Affordable Access

Proposal of surface electromyography signal acquisition protocols for masseter and temporalis muscles

Authors
  • Sabaneeff, Ana
  • Caldas, Luciana Duarte
  • Garcia, Marco Antonio Cavalcanti
  • Nojima, Matilde da Cunha Gonçalves
Publication Date
Oct 01, 2017
Source
Scientific Electronic Library Online - Brazil
Keywords
Language
English
License
Green
External links

Abstract

Abstract Introduction The aim of this study was to propose a method of electrodes positioning on the superficial masseter and anterior temporalis muscles for surface electromyographic (sEMG) recordings in order to overcome some known methodological constraints. Methods Fifteen volunteers with normal occlusion participated in two experimental sessions within a 7 day-period. Surface electrodes were placed on two different locations that were based on palpable and individual anatomical references. Surface EMG signals (2000 Hz per channel; A/D: 16 bits; gain: 2000 X; band-pass filter: 20-500 Hz) were recorded under three conditions: mandibular rest position, 30% and 100% of maximum voluntary bite force. Three measurements of maximal bite force were taken by using a force transducer positioned over the lower right first molar region and the highest record was taken into account. The root mean square value was considered for analysis. Intraclass correlation coefficients (ICCs), paired t test, and the Bland-Altman method comprised the statistical analyses. The level of significance was set at 0.05. Results ICC records for right and left masseter and anterior temporalis muscles at T0 (first sEMG record) and T7 (second sEMG record) intervals were significantly different (p<0.05). The results showed satisfactory to excellent reproducibility of RMS values at rest, MVBF and 30% MVBF, as well as for MVBF in kgf. Conclusion The results showed reliable reproducibility for the sEMG signal recording in masseter and anterior temporalis muscles from the protocols presented and under the three conditions investigated.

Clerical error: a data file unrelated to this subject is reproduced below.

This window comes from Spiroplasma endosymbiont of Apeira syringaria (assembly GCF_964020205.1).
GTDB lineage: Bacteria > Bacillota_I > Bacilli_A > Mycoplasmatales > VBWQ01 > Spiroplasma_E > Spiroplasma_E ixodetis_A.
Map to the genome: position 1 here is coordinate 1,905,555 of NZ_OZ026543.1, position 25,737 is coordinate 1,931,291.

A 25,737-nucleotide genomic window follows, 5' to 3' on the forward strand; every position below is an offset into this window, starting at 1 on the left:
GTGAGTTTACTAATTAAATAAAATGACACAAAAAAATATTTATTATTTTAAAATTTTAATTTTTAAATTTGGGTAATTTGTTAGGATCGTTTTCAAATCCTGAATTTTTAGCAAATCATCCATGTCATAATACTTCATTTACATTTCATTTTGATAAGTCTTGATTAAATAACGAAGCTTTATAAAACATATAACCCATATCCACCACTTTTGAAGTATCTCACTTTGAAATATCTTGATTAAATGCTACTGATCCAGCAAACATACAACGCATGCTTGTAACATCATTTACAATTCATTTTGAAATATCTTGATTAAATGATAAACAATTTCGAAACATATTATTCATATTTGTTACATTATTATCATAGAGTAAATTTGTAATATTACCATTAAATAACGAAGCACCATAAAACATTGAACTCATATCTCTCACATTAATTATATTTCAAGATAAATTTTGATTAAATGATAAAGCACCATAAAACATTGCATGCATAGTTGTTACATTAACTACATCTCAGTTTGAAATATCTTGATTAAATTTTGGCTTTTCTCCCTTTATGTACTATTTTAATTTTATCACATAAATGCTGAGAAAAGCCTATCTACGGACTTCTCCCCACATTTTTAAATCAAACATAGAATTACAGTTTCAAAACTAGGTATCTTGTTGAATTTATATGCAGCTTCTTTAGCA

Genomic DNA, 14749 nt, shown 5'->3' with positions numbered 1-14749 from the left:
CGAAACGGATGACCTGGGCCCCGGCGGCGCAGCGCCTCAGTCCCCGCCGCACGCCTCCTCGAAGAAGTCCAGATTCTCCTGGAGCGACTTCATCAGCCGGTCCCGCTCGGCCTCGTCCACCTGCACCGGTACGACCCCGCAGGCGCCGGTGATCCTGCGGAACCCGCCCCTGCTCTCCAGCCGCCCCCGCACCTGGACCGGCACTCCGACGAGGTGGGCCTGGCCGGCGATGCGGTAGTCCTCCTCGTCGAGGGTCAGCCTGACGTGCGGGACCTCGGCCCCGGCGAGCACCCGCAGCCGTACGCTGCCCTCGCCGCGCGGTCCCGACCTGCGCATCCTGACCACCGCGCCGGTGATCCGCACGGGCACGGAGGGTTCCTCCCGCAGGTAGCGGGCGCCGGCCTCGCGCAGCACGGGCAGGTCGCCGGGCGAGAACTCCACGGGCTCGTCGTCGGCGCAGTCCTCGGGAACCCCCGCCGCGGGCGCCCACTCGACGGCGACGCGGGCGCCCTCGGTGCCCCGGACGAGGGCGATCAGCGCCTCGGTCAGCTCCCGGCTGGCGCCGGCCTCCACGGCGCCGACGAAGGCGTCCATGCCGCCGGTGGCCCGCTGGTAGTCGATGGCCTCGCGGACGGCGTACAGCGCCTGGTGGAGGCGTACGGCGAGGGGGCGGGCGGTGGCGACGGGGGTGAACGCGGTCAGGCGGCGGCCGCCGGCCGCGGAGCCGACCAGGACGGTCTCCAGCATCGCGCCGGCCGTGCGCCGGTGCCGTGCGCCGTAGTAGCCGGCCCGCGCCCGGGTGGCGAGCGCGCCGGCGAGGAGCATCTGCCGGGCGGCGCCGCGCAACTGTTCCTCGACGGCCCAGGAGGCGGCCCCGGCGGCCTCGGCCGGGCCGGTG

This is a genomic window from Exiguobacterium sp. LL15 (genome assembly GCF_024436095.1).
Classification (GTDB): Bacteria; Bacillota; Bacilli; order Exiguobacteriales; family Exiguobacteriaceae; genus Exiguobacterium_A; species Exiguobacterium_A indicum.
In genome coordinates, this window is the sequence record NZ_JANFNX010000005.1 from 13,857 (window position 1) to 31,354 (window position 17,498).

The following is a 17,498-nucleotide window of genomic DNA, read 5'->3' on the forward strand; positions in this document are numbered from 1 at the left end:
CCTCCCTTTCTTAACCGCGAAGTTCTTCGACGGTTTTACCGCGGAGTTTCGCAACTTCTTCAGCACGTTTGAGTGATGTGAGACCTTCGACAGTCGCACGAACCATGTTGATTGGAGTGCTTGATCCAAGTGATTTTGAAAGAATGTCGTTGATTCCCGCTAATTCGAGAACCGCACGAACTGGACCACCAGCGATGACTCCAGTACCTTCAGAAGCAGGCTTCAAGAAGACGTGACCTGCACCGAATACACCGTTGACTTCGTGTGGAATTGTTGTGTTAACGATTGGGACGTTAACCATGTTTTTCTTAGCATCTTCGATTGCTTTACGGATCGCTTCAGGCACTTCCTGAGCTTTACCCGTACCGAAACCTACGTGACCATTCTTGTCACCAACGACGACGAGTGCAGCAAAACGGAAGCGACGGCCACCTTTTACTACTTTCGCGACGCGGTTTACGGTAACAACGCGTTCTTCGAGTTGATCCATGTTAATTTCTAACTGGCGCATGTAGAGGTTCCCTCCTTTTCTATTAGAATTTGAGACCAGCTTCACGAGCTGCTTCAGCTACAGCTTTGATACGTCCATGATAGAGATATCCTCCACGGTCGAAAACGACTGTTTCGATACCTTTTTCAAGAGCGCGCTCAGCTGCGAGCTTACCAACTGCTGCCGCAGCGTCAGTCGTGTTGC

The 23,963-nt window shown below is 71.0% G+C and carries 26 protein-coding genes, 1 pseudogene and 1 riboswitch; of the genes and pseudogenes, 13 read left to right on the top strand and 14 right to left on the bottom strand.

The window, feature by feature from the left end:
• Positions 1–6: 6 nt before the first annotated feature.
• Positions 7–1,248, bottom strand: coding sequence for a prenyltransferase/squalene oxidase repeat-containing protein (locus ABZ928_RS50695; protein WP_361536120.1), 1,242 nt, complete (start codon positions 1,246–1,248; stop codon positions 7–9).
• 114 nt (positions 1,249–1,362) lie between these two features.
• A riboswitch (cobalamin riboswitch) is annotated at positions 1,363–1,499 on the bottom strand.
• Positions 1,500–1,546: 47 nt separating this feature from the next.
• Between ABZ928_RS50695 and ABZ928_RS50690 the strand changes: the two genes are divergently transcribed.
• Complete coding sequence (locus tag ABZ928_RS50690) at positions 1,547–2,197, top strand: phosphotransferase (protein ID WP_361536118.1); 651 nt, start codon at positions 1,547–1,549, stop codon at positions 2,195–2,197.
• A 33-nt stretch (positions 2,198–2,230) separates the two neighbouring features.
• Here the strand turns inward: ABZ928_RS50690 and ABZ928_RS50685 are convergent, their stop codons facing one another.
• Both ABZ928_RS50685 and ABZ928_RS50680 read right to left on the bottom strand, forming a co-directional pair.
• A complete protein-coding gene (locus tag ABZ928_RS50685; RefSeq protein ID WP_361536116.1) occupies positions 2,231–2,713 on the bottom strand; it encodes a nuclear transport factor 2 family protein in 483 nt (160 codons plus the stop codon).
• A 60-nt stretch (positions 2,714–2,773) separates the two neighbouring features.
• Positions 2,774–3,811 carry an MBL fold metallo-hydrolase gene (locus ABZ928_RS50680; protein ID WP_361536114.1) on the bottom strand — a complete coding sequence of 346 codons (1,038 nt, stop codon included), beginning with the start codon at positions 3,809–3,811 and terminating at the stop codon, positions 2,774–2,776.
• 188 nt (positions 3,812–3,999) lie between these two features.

Report this publication

Statistics

Seen <100 times